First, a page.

Australia: Liability By Design: archtects and design professionals and personal injury

Last Updated: 22 June 2009
Article by Robert Samut

Architects and design professionals have experienced an increased exposure to personal injury claims in the last five or so years, particularly in Queensland following the enactment of the Personal Injuries Proceedings Act 2002. Where persons suffer injury as a result of an alleged defect in a premises or structure the architect is commonly joined to the claim, even in cases where the architect has a rather limited involvement. Against this background a recent decision of the New South Wales Court of Appeal is welcome news to architects, design professionals and their insurers.

Drummond and Rosen Pty Limited v Easey & Or's [2009] NSWCA 74.

(Judgement – 16 April 2009)

The Facts

On 9 March 2002 the plaintiff, Berry Easey, was injured when he fell on a tiled ramp at an entry to the Miller Shopping Centre in Miller, New South Wales. It was raining at the time and the tiles were wet. The Centre had only recently undergone a refurbishment. Drummond and Rosen Pty Ltd, architects, prepared the plans and had a defined role during the construction phase which was limited to:-

"Preparation of colour board, schedule of finishes and provision of relevant samples to illustrate concept.

Preparation of building specification in conjunction with the working drawings.

Final selection of finishes and colours.

Inspection of the works for verification that the works are executed in general accordance with the documents prepared by us. Verification and quality control will be based only on a visual inspection of the works and our responsibility will exclude any matters not readily apparent on a visual inspection."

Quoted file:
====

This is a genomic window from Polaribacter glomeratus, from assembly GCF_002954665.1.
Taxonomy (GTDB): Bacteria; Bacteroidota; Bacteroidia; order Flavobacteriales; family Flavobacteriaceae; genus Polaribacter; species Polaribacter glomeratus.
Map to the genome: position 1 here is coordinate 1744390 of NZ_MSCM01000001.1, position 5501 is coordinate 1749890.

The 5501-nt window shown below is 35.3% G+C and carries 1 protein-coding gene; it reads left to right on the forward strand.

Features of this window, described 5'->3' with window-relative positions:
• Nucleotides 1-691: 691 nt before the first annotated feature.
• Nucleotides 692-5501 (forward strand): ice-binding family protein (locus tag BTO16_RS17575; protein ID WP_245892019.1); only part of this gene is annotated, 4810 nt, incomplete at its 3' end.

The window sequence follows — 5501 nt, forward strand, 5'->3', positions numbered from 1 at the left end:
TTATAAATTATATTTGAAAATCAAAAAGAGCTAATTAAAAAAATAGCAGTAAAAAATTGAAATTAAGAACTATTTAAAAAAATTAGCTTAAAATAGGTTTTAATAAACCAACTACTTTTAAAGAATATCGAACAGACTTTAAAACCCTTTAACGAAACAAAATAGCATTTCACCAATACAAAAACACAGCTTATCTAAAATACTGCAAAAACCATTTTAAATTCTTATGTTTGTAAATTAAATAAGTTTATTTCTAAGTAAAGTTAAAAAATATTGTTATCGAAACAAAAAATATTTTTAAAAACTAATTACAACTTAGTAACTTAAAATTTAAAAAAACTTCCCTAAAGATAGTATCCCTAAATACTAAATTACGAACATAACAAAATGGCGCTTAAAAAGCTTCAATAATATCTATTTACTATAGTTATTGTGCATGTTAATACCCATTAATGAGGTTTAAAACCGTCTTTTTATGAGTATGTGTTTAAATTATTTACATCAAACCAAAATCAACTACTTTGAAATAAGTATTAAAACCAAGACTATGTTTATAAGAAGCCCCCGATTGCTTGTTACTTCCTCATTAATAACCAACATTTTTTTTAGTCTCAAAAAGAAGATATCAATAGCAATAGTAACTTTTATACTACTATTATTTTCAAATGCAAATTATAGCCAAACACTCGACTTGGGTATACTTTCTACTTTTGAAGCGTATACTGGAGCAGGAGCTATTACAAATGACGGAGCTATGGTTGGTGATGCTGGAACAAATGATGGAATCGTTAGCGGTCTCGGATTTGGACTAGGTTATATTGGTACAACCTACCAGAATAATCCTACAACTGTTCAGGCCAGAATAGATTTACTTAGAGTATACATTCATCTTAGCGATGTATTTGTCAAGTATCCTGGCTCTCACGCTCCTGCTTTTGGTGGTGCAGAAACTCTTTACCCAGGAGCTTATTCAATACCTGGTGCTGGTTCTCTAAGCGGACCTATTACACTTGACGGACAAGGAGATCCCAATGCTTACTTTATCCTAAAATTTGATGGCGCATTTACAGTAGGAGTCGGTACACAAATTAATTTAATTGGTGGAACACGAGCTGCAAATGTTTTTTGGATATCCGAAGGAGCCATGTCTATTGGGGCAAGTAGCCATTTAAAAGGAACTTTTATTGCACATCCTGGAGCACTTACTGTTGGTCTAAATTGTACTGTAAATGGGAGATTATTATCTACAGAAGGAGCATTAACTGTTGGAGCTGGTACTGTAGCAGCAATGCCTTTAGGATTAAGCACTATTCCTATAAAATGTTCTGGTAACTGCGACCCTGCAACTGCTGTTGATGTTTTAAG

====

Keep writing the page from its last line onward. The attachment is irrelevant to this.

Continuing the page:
The architects provided specifications to the builder for the tiling work which included a requirement that manufacturers data, product warranties and technical specifications (including confirmation that the minimum coefficient of friction of the tiles exceeded values set in AS 3661 Part 1) be obtained prior to installation.

Samples of tiles for the entry to the Centre and other areas were chosen by the architects and provided to the project manager with no accompanying documents. Minutes of site meetings involving the project manager and builder indicated that manufacturers data, product warranties and material dealing with coefficient of friction values for the tiles used in the refurbishment were not obtained prior to installation.

The Litigation

Mr Easey sued the owners of the Centre, the builder and the architects. Cross claims were made between defendants.

The main allegation against the architects was that they had selected tiles which were not fit for the purpose of being laid on an access ramp exposed to the weather, and had failed to check and ensure that the tiles complied with the requirements of the relevant Australian Standard.

Expert evidence established that the tiles in question had a coefficient of friction in the wet well below that required by AS3661 Part 1.